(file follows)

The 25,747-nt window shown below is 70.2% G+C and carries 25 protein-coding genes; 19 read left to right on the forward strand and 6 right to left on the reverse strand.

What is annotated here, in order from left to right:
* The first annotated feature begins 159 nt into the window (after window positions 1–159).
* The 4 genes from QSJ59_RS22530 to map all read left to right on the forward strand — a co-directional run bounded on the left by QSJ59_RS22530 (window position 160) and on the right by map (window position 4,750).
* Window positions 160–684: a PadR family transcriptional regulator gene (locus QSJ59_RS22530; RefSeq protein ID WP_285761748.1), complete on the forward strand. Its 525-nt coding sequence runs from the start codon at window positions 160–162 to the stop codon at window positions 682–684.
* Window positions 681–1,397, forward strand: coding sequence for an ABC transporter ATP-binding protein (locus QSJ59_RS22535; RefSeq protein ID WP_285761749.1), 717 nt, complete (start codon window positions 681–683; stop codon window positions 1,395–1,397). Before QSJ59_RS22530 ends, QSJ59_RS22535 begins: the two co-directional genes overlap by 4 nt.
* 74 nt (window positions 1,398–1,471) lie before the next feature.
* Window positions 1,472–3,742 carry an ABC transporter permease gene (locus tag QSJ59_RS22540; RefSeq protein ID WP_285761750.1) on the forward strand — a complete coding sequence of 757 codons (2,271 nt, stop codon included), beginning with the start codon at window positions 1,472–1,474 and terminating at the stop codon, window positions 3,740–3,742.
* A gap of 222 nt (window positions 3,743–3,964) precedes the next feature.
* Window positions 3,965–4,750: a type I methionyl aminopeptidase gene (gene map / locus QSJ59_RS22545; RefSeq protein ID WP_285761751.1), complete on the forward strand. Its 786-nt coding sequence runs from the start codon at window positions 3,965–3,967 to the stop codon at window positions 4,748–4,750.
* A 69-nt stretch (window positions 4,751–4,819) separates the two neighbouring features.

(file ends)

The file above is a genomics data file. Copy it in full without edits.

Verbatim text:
The 25,747-nt window shown below is 70.2% G+C and carries 25 protein-coding genes; 19 read left to right on the forward strand and 6 right to left on the reverse strand.

What is annotated here, in order from left to right:
* The first annotated feature begins 159 nt into the window (after window positions 1–159).
* The 4 genes from QSJ59_RS22530 to map all read left to right on the forward strand — a co-directional run bounded on the left by QSJ59_RS22530 (window position 160) and on the right by map (window position 4,750).
* Window positions 160–684: a PadR family transcriptional regulator gene (locus QSJ59_RS22530; RefSeq protein ID WP_285761748.1), complete on the forward strand. Its 525-nt coding sequence runs from the start codon at window positions 160–162 to the stop codon at window positions 682–684.
* Window positions 681–1,397, forward strand: coding sequence for an ABC transporter ATP-binding protein (locus QSJ59_RS22535; RefSeq protein ID WP_285761749.1), 717 nt, complete (start codon window positions 681–683; stop codon window positions 1,395–1,397). Before QSJ59_RS22530 ends, QSJ59_RS22535 begins: the two co-directional genes overlap by 4 nt.
* 74 nt (window positions 1,398–1,471) lie before the next feature.
* Window positions 1,472–3,742 carry an ABC transporter permease gene (locus tag QSJ59_RS22540; RefSeq protein ID WP_285761750.1) on the forward strand — a complete coding sequence of 757 codons (2,271 nt, stop codon included), beginning with the start codon at window positions 1,472–1,474 and terminating at the stop codon, window positions 3,740–3,742.
* A gap of 222 nt (window positions 3,743–3,964) precedes the next feature.
* Window positions 3,965–4,750: a type I methionyl aminopeptidase gene (gene map / locus QSJ59_RS22545; RefSeq protein ID WP_285761751.1), complete on the forward strand. Its 786-nt coding sequence runs from the start codon at window positions 3,965–3,967 to the stop codon at window positions 4,748–4,750.
* A 69-nt stretch (window positions 4,751–4,819) separates the two neighbouring features.